Exploring Ice and Snow in the Cold War

Kerschensteiner Kolleg, Deutsches Museum, Munich
Rachel Carson Center for Environment and Society; Deutsches Museum
27.01.2011 - 29.01.2011
Julia Herzberg, Christian Kehrt, and Franziska Torma in cooperation with Cornelia Lüdecke

The scientific exploration of extreme climatic conditions and hostile environments flourished during the Cold War. In the course of these years of confrontation between East and West, research on ‘the cold’ served ambivalent purposes. On the one hand, increasing knowledge about extreme climatic conditions seemed to guarantee political power and access to future resources. One the other hand, the very nature of the earth’s surface and its characteristics challenged dichotomous ideologies of 'East' and ‘West.’ Events like the International Geophysical Year (1957-1958) structured global efforts to investigate the world as a whole. Spatial images of the ‘blue planet’ can be seen to be a result of the environmental knowledge gained through earth sciences. As the earth’s climate influenced many aspects of human life, culture, and politics, the scientific perception of ice and snow needed to be investigated from different perspectives. Scientific disciplines such as meteorology, geophysics, glaciology and oceanography were part of the exploration of ice and snow.

This workshop is interested in new research projects at the interface of environmental history, military history and the history of science and technology to contribute to the discussion on the scientific perception and constitution of nature in the Cold War.

This conference is free and open to the public; however registration is required. Please contact Franziska Torma to sign up: franziska.torma@carsoncenter.lmu.de


Thursday, January 27, 2011

14:30 Opening Remarks: Christof Mauch (Rachel Carson Center, Munich), Helmuth Trischler (Rachel Carson Center / Deutsches Museum, Munich)

15:00 Keynote: Sverker Soerlin (Royal Institute of Technology, Stockholm), “The Birth of Cryohistory: The 2007 Arctic Sea Ice Minimum as an Event and the Slow Growth Legacies of Glacial Decline”

16:00 Coffee Break

Environmental Knowledge
Chair: Helmuth Trischler (Rachel Carson Center / Deutsches Museum, Munich)

16:30 Roger D. Launius (National Air and Space Museum, Smithsonian Institution, Washington D.C.), “Creating Open Territorial Rights in Cold and Icy Places: Cold War Rivalries and the Antarctic and Outer Space Treaties”

17:15 Ron Doel (Florida State University, Tallahassee), “Constituting the Arctic Environment: Military Funding, Polar Warming, and the Rise of the Physical Environmental Sciences”

18:15 Peder Roberts (University of Strasburg), “Meteorology on the Margins of the World: Norway, South Africa, and Bouvetøya in the Early Cold War”

19:00 Film by Sophie Elixhauser (University of Aberdeen / Universität Augsburg) and Anni Seitz, Sermiligaaq 65°54'N, 36°22'W (Greenland)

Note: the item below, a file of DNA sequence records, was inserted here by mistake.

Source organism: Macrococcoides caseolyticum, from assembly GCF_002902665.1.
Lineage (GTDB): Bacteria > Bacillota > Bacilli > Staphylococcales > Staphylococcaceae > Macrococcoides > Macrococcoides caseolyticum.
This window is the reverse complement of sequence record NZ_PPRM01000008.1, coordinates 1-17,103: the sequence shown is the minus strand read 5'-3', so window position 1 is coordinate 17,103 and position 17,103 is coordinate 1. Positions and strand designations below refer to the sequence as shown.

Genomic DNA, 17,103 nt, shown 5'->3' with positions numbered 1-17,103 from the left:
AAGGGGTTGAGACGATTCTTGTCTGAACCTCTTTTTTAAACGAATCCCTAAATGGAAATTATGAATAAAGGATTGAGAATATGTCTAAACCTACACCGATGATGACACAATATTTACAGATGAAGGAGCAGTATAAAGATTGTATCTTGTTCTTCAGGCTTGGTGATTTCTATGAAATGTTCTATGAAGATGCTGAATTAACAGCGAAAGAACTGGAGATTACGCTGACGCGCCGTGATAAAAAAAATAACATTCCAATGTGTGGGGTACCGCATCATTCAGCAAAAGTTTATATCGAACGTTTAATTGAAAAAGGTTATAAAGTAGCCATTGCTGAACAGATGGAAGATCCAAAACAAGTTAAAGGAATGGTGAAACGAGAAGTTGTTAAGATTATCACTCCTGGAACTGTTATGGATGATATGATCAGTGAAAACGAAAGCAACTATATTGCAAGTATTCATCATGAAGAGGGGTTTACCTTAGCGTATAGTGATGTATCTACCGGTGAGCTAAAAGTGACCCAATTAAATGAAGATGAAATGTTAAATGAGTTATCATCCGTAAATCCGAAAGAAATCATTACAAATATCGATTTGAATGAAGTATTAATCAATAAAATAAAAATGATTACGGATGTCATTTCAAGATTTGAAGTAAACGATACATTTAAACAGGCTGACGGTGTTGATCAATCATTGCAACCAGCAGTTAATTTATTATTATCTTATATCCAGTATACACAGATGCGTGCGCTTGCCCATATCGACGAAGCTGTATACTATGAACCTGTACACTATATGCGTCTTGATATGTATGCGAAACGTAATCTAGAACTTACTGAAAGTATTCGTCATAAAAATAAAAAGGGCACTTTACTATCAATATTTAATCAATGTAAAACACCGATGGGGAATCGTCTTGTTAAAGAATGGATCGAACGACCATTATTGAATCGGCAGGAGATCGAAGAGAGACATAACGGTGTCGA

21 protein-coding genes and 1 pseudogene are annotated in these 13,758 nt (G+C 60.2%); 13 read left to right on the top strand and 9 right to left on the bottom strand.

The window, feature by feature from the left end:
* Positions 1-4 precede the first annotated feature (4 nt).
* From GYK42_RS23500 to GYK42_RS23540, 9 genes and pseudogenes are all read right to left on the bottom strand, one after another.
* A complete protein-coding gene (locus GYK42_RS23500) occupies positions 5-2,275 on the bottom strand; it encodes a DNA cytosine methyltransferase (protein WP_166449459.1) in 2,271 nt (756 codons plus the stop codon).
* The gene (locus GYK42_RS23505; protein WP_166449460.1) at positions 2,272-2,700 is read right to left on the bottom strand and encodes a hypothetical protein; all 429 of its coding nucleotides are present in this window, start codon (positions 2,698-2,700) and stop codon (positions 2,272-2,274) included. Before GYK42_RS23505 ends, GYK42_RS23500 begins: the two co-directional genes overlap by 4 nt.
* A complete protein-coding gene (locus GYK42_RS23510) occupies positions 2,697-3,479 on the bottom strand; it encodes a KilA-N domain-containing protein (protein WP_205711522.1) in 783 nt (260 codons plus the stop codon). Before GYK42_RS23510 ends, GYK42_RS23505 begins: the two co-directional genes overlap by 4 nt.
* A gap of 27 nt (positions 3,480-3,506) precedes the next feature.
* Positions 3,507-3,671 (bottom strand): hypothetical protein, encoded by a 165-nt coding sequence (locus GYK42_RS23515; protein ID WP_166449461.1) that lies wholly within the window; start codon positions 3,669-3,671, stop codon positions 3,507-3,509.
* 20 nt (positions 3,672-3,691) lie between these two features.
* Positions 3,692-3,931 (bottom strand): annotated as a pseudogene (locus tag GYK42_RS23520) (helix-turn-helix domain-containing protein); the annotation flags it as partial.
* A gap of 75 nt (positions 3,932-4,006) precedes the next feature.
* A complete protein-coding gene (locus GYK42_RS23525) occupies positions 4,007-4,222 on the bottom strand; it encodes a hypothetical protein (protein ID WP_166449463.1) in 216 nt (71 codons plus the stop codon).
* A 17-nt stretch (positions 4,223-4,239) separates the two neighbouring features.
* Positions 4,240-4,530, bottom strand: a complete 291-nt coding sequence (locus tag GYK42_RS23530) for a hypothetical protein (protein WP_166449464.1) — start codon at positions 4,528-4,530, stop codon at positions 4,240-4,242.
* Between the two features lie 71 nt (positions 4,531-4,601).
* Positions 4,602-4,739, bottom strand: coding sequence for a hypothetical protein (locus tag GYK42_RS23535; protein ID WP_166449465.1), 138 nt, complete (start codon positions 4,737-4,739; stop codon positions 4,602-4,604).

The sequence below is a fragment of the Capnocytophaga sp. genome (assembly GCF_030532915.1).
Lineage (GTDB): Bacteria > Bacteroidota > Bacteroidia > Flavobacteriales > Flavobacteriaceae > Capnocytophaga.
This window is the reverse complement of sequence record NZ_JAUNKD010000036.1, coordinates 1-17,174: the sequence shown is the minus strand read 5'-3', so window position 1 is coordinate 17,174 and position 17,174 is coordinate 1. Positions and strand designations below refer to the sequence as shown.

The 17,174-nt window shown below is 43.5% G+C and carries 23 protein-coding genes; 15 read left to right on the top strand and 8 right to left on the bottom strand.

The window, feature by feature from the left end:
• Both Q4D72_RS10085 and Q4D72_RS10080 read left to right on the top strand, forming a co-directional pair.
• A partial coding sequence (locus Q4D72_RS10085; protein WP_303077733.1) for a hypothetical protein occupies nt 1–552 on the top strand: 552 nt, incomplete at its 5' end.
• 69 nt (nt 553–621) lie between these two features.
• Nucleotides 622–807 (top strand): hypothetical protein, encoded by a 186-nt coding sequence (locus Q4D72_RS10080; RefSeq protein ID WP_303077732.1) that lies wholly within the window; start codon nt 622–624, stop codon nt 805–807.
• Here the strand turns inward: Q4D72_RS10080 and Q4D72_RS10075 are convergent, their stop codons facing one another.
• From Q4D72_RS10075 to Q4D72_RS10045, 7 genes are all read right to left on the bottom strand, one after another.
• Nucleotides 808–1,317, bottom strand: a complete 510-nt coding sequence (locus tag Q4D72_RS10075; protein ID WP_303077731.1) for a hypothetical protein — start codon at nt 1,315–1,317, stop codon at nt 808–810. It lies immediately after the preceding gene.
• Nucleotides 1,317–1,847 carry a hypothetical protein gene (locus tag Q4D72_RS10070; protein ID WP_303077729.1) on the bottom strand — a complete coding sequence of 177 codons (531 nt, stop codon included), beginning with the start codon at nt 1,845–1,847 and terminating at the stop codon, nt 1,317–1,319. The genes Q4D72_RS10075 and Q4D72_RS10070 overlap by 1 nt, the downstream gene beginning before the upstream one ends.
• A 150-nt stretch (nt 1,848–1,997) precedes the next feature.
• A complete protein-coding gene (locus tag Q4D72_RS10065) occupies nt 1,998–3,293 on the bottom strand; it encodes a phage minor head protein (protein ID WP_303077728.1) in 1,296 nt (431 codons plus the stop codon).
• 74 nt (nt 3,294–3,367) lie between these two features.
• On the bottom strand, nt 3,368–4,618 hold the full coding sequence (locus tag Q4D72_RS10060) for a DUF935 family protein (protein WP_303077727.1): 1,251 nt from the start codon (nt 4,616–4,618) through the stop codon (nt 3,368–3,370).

Friday, January 28, 2011

Cold Spaces: Greenland
Chair: Sophie Elixhauser (University of Aberdeen / Universität Augsburg)

9:00 Matthias Heymann (Aarhus University), “Exploring Greenland: Denmark, the US Military, and Technology in the Cold War”

9:45 Ingo Heidbrink (Rachel Carson Center, Munich / Old Dominion University, Norfolk), “‘Camp Century’ and ‘Project Ice-Worm’: Two Experimental US Military Facilities on Greenland during the Early Years of the Cold War”

10:30 Coffee Break

Sites of Knowledge: Laboratories
Chair: Christian Kehrt (Helmut Schmidt Universität, Hamburg)

11:00 Dania Achermann (DLR, Oberpfaffenhofen), “Snow and Avalanche Research as Patriotic Duty? The Institutionalization of a Scientific Discipline in Switzerland”

11:45 Sebastian Grevesmühl (Centre Alexandre Koyré, Paris), “Deconstructing Laboratory Visions of Antarctic Research since 1900”

12:30 Lunch

Sites of Knowledge: Practices ‘East’
Chair: Julia Herzberg (Rachel Carson Center, Munich)

14:00 John McCannon (University of Saskatchewan), “Soviet Arctic Science 1945-1953”

14:45 Pey-Yi-Chu (Princeton University), “From Merzlotovedenie to Geocryology: Soviet Permafrost Science in the Cold War”

15:30 Coffee Break

Sites of Knowledge: Practices ‘West’
Chair: Frank Uekötter (Rachel Carson Center, Munich)

16:00 Cornelia Lüdecke (Rachel Carson Center, Munich / SCAR), “Traditions in German Arctic Research”

16:45 Christian Kehrt (Helmut Schmidt Universität, Hamburg), “EGIG I and German Polar Research Traditions”

17:30 Anne M. Jensen/ Glenn W. Sheehan (Ukpeagvik Inupiat Corporation Science Division, Barrow / Barrow Arctic Science Consortium), “Inupiat and Cold War Science in Alaska / Cold Arctic, Cold War”

19:30 Conference Dinner

Saturday, January 29, 2011

Representations: Metaphors and narrations
Chair: Franziska Torma (Rachel Carson Center, Munich)

9:00 Pascal Schillings (Universität zu Köln), “An Exploration of the Self, Reinhold Messner’s Antarctic Expedition 1989”

9:45 Mark Wasiuta (Columbia University, New York), “Distant Early Warning North”

10:30 Coffee Break

Representations II: Actors and their Environment
Chair: Julia Landau (Ruhr-Universität, Bochum)

11:00 JamesR. Fleming (Colby College, Waterville), “Cold Regions and Cold War: Harry Wexler as Scientific ‘Entrepreneur’”

11:45 Franziska Torma (Rachel Carson Center, Munich), “Staging ‘the Cold’ as Environment: Jacques-Yves and Philippe Cousteau’s Journey to Antarctica (1975/1976)”

12:30 Paul Josephson (Colby College, Waterville), Final Discussion and Comments

13:30 End


Franziska Torma
Rachel Carson Center
Leopoldstr. 11a
D-80802 Munich


Exploring Ice and Snow in the Cold War, 27.01.2011 – 29.01.2011 Munich, in: H-Soz-Kult, 17.01.2011, <www.hsozkult.de/event/id/termine-15528>.
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